Last night’s concert then. I know I bang on a lot about the sense of community and mutual support amongst musicians around London right now, but last night was a great example. Not only were 90% of the audience other musicians that had come out in support in the icy weather when any other audience was staying home away from the snow and ice, but when the concert’s organiser Sebastian Lexer became unexpectedly snowbound in Germany and unable to fly in for the event, other musicians just stepped up and took over running the concert. Eddie Prevost drove down on icy, dangerous roads from Essex even though it was clear there would be little to no money to be earned from the performance, and an all round sense of camaraderie prevailed. The music was good as well.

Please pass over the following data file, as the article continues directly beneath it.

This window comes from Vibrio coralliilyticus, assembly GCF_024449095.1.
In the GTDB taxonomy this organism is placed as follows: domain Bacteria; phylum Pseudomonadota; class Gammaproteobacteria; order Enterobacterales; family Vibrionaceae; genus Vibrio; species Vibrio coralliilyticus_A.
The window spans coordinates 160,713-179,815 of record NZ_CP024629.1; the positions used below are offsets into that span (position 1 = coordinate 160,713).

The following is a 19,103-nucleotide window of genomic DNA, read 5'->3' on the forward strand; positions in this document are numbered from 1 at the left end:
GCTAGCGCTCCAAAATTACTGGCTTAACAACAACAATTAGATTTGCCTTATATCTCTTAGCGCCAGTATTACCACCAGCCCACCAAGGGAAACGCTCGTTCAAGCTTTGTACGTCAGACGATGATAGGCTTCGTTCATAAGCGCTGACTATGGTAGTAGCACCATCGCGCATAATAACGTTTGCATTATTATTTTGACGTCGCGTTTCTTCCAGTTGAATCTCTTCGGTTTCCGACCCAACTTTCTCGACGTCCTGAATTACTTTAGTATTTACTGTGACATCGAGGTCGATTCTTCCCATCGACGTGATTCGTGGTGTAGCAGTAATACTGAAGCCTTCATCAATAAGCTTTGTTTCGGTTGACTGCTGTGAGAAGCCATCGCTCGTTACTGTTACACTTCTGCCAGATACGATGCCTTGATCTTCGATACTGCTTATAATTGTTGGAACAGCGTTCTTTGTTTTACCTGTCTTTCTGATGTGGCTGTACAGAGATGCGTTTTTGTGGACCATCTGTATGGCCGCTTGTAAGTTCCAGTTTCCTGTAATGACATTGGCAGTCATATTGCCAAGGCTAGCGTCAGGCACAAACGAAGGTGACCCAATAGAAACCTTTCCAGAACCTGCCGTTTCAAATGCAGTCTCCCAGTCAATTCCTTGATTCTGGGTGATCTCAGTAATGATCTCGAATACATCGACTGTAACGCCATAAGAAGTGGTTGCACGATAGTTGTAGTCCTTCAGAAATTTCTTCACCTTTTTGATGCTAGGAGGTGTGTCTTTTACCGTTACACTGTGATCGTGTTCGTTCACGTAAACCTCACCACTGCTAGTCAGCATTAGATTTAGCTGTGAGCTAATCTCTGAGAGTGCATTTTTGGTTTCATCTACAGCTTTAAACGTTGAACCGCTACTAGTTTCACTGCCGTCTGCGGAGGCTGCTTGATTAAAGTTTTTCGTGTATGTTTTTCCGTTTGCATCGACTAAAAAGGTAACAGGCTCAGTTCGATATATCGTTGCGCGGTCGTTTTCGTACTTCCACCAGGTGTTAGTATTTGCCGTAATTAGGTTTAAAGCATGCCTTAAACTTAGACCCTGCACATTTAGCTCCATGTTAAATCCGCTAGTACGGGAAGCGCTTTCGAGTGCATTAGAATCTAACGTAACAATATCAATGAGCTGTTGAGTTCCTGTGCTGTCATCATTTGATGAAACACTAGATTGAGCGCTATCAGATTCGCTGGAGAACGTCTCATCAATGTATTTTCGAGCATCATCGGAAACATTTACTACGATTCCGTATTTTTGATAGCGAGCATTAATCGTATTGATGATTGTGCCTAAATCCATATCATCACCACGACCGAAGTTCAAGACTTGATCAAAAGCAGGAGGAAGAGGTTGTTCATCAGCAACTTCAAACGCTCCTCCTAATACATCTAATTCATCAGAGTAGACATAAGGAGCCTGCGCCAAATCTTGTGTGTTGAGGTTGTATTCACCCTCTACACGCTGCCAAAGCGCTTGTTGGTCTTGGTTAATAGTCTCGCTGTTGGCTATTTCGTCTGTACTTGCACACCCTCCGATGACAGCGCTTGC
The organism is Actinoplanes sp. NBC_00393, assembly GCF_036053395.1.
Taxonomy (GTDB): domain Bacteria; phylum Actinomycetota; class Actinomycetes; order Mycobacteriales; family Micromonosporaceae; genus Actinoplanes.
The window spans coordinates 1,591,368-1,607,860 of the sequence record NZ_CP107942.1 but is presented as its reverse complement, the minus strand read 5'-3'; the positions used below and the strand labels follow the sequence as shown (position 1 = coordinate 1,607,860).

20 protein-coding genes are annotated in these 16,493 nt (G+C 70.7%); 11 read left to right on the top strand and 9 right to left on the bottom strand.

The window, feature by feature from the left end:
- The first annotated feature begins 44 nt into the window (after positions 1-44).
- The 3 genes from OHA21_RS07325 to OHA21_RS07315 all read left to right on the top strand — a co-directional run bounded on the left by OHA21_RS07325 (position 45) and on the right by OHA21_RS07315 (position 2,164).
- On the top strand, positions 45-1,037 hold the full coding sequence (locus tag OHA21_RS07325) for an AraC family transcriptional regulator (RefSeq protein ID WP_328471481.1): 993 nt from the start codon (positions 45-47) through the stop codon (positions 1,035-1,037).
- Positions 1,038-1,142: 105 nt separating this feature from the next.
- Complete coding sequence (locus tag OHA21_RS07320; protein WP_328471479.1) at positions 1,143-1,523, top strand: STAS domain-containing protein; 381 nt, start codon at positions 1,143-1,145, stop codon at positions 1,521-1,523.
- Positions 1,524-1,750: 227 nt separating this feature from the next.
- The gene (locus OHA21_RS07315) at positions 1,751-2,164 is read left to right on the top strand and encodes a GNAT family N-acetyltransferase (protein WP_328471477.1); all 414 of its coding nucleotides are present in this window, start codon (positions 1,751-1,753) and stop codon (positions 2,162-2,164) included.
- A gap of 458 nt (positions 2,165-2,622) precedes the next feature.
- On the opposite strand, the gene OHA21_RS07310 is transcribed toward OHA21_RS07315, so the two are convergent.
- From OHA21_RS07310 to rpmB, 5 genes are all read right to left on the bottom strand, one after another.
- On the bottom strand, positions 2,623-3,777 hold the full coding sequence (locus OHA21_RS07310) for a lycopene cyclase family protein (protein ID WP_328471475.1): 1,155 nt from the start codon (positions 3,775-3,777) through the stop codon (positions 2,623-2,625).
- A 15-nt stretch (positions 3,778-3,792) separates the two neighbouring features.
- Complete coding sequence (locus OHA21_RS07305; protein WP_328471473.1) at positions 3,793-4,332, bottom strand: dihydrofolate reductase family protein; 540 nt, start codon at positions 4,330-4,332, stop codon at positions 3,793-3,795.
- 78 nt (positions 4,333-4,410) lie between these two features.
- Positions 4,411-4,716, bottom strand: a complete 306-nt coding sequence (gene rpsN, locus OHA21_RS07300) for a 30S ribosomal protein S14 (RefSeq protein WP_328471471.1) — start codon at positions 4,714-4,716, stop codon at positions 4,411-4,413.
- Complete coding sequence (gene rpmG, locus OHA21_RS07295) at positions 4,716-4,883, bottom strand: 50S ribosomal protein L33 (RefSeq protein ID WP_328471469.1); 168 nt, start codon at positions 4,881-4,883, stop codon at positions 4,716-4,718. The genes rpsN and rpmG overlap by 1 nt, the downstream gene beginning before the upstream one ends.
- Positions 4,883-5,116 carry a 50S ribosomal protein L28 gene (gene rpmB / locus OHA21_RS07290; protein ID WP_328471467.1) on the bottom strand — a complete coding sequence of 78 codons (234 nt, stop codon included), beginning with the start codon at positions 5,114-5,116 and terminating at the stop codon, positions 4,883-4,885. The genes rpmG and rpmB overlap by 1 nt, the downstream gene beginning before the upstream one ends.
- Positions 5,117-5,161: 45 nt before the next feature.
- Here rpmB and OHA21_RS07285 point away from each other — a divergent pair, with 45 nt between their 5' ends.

The evning began with the trio of Paul Abbott, (electronics) Seymour Wright, (sax) and Daichi Yoshikawa (electronics). I have seen all three of these musicians play multiple times over the past year or so, but not in this trio formation before. Abbott added a snare drum to his set-up, which he strummed with his fingers as well as attaching all kinds of contact mics to. Yoshikawa’s table again centred around a single speaker sat upturned under an angle poised lamp, from which swinging and static microphones hung. Wright played only by blowing normally through his saxophone on this occasion, leaving the more percussive, less traditional sounds to his colleagues. The music they made was surprisingly more linear than I might have imagined, with Abbott in particular still introducing sudden blasts of feedback every so often, but for much of the time the music centred around streams of overlaid sounds from each musician, Yoshikawa worked almost entirely with feedback tones, sometimes rhythmic, pulsing ones as live mics would rock back and forth over the speaker. Abbott mixed up stark, abrasive electronics with other vibrating and grainy sounds conjured somehow from cymbals and the drumhead. As these two intertwined their hums, wails and squeals, so Wright, who was suffering from a nasty cold, generally played simple tonal notes between them. Although the music was a million miles from anything ambient or restful there was a little less of a spike than usual, perhaps a reaction to the relaxed mood in the room, or the icy weather outside, but it was still a good listen, great to shut your eyes and fall into, taking a place inside the music and letting it move around you.